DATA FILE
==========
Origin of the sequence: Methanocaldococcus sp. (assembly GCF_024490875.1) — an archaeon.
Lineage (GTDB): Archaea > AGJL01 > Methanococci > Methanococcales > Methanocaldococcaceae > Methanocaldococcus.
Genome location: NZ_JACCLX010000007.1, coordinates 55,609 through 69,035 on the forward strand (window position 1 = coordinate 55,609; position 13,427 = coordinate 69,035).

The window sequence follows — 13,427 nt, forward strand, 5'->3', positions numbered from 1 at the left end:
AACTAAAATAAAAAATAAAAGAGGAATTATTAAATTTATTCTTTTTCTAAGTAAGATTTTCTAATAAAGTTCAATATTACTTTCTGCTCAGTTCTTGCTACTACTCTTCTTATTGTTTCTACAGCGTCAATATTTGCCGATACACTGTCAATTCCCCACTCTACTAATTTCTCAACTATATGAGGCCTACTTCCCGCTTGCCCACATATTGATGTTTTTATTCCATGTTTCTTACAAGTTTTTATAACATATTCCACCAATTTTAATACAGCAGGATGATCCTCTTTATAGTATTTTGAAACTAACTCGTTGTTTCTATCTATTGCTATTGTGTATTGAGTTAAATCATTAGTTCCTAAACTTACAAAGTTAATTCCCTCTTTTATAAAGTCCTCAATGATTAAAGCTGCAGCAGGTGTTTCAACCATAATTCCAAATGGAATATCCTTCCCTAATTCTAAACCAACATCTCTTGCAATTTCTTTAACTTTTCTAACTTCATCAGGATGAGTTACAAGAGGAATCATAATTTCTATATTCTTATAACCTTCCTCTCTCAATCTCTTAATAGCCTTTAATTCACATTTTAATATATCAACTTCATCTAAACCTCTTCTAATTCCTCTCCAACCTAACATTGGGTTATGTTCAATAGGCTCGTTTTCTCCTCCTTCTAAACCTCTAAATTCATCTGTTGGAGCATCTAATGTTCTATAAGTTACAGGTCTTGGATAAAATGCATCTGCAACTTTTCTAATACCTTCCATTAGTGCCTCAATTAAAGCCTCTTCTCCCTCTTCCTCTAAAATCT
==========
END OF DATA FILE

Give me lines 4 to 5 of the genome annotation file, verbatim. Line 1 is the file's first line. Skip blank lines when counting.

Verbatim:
The window sequence follows — 13,427 nt, forward strand, 5'->3', positions numbered from 1 at the left end:
AACTAAAATAAAAAATAAAAGAGGAATTATTAAATTTATTCTTTTTCTAAGTAAGATTTTCTAATAAAGTTCAATATTACTTTCTGCTCAGTTCTTGCTACTACTCTTCTTATTGTTTCTACAGCGTCAATATTTGCCGATACACTGTCAATTCCCCACTCTACTAATTTCTCAACTATATGAGGCCTACTTCCCGCTTGCCCACATATTGATGTTTTTATTCCATGTTTCTTACAAGTTTTTATAACATATTCCACCAATTTTAATACAGCAGGATGATCCTCTTTATAGTATTTTGAAACTAACTCGTTGTTTCTATCTATTGCTATTGTGTATTGAGTTAAATCATTAGTTCCTAAACTTACAAAGTTAATTCCCTCTTTTATAAAGTCCTCAATGATTAAAGCTGCAGCAGGTGTTTCAACCATAATTCCAAATGGAATATCCTTCCCTAATTCTAAACCAACATCTCTTGCAATTTCTTTAACTTTTCTAACTTCATCAGGATGAGTTACAAGAGGAATCATAATTTCTATATTCTTATAACCTTCCTCTCTCAATCTCTTAATAGCCTTTAATTCACATTTTAATATATCAACTTCATCTAAACCTCTTCTAATTCCTCTCCAACCTAACATTGGGTTATGTTCAATAGGCTCGTTTTCTCCTCCTTCTAAACCTCTAAATTCATCTGTTGGAGCATCTAATGTTCTATAAGTTACAGGTCTTGGATAAAATGCATCTGCAACTTTTCTAATACCTTCCATTAGTGCCTCAATTAAAGCCTCTTCTCCCTCTTCCTCTAAAATCT